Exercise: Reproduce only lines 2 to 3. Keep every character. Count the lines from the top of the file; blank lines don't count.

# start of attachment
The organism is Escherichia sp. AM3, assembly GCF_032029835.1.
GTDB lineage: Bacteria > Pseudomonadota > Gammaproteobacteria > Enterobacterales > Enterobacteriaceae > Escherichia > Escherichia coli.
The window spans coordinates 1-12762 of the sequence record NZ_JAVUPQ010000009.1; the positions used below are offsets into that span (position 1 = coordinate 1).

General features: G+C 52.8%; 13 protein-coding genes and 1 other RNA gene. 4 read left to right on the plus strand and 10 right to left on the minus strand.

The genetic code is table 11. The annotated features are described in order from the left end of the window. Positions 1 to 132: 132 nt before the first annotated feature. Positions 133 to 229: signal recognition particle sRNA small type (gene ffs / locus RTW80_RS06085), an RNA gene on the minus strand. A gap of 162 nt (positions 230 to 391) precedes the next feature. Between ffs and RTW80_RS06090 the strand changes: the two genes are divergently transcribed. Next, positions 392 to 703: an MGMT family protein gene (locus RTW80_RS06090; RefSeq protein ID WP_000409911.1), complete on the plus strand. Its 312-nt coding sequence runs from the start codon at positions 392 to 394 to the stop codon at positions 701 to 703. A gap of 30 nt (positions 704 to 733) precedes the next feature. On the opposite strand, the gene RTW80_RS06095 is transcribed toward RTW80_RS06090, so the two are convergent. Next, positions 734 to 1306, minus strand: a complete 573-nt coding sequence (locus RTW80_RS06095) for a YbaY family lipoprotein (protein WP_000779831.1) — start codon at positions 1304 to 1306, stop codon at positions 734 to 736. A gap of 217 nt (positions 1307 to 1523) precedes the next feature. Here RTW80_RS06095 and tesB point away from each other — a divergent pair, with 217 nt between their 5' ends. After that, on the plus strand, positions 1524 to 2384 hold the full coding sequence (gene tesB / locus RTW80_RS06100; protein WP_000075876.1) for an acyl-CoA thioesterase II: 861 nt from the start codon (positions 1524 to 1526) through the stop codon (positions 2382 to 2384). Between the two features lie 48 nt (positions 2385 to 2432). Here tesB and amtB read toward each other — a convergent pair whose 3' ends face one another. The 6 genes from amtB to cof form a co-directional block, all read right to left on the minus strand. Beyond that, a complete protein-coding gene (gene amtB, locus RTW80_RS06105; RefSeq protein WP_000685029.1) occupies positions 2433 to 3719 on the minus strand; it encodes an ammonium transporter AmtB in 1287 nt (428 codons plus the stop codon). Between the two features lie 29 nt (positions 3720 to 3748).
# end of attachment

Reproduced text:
GTDB lineage: Bacteria > Pseudomonadota > Gammaproteobacteria > Enterobacterales > Enterobacteriaceae > Escherichia > Escherichia coli.
The window spans coordinates 1-12762 of the sequence record NZ_JAVUPQ010000009.1; the positions used below are offsets into that span (position 1 = coordinate 1).